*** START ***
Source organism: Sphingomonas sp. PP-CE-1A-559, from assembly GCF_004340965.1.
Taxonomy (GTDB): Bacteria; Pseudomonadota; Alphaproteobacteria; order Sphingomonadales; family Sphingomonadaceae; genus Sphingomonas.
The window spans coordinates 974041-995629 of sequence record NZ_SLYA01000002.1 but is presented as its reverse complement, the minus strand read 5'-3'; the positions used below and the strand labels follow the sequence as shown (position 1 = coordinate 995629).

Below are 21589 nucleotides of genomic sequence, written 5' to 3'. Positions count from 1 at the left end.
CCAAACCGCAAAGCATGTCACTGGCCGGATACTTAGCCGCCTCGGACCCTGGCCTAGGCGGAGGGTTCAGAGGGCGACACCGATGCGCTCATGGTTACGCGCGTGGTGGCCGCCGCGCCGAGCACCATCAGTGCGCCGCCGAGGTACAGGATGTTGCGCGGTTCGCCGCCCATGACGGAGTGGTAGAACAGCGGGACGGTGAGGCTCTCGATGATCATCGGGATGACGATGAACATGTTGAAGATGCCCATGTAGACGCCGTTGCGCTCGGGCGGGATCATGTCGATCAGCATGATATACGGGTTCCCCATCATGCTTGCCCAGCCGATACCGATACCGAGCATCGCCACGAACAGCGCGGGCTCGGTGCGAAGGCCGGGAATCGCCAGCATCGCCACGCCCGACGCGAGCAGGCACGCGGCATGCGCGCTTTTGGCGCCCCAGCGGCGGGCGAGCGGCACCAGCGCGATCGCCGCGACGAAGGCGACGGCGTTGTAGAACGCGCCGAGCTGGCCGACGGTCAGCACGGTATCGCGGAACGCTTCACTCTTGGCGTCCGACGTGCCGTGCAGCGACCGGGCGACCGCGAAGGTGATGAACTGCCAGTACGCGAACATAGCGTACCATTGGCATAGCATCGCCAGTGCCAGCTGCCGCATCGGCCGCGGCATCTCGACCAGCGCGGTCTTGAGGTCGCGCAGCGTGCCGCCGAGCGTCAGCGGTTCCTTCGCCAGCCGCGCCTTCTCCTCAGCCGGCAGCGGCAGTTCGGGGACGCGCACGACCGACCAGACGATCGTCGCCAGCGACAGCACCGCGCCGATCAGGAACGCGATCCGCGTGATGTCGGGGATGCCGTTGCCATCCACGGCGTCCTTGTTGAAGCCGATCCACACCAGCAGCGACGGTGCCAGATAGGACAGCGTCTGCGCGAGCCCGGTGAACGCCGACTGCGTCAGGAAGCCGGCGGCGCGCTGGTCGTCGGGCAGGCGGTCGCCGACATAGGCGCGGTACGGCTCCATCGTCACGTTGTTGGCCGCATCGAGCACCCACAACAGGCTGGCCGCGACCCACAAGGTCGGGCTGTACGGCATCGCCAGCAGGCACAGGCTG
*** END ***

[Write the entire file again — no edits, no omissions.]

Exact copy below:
Source organism: Sphingomonas sp. PP-CE-1A-559, from assembly GCF_004340965.1.
Taxonomy (GTDB): Bacteria; Pseudomonadota; Alphaproteobacteria; order Sphingomonadales; family Sphingomonadaceae; genus Sphingomonas.
The window spans coordinates 974041-995629 of sequence record NZ_SLYA01000002.1 but is presented as its reverse complement, the minus strand read 5'-3'; the positions used below and the strand labels follow the sequence as shown (position 1 = coordinate 995629).

Below are 21589 nucleotides of genomic sequence, written 5' to 3'. Positions count from 1 at the left end.
CCAAACCGCAAAGCATGTCACTGGCCGGATACTTAGCCGCCTCGGACCCTGGCCTAGGCGGAGGGTTCAGAGGGCGACACCGATGCGCTCATGGTTACGCGCGTGGTGGCCGCCGCGCCGAGCACCATCAGTGCGCCGCCGAGGTACAGGATGTTGCGCGGTTCGCCGCCCATGACGGAGTGGTAGAACAGCGGGACGGTGAGGCTCTCGATGATCATCGGGATGACGATGAACATGTTGAAGATGCCCATGTAGACGCCGTTGCGCTCGGGCGGGATCATGTCGATCAGCATGATATACGGGTTCCCCATCATGCTTGCCCAGCCGATACCGATACCGAGCATCGCCACGAACAGCGCGGGCTCGGTGCGAAGGCCGGGAATCGCCAGCATCGCCACGCCCGACGCGAGCAGGCACGCGGCATGCGCGCTTTTGGCGCCCCAGCGGCGGGCGAGCGGCACCAGCGCGATCGCCGCGACGAAGGCGACGGCGTTGTAGAACGCGCCGAGCTGGCCGACGGTCAGCACGGTATCGCGGAACGCTTCACTCTTGGCGTCCGACGTGCCGTGCAGCGACCGGGCGACCGCGAAGGTGATGAACTGCCAGTACGCGAACATAGCGTACCATTGGCATAGCATCGCCAGTGCCAGCTGCCGCATCGGCCGCGGCATCTCGACCAGCGCGGTCTTGAGGTCGCGCAGCGTGCCGCCGAGCGTCAGCGGTTCCTTCGCCAGCCGCGCCTTCTCCTCAGCCGGCAGCGGCAGTTCGGGGACGCGCACGACCGACCAGACGATCGTCGCCAGCGACAGCACCGCGCCGATCAGGAACGCGATCCGCGTGATGTCGGGGATGCCGTTGCCATCCACGGCGTCCTTGTTGAAGCCGATCCACACCAGCAGCGACGGTGCCAGATAGGACAGCGTCTGCGCGAGCCCGGTGAACGCCGACTGCGTCAGGAAGCCGGCGGCGCGCTGGTCGTCGGGCAGGCGGTCGCCGACATAGGCGCGGTACGGCTCCATCGTCACGTTGTTGGCCGCATCGAGCACCCACAACAGGCTGGCCGCGACCCACAAGGTCGGGCTGTACGGCATCGCCAGCAGGCACAGGCTG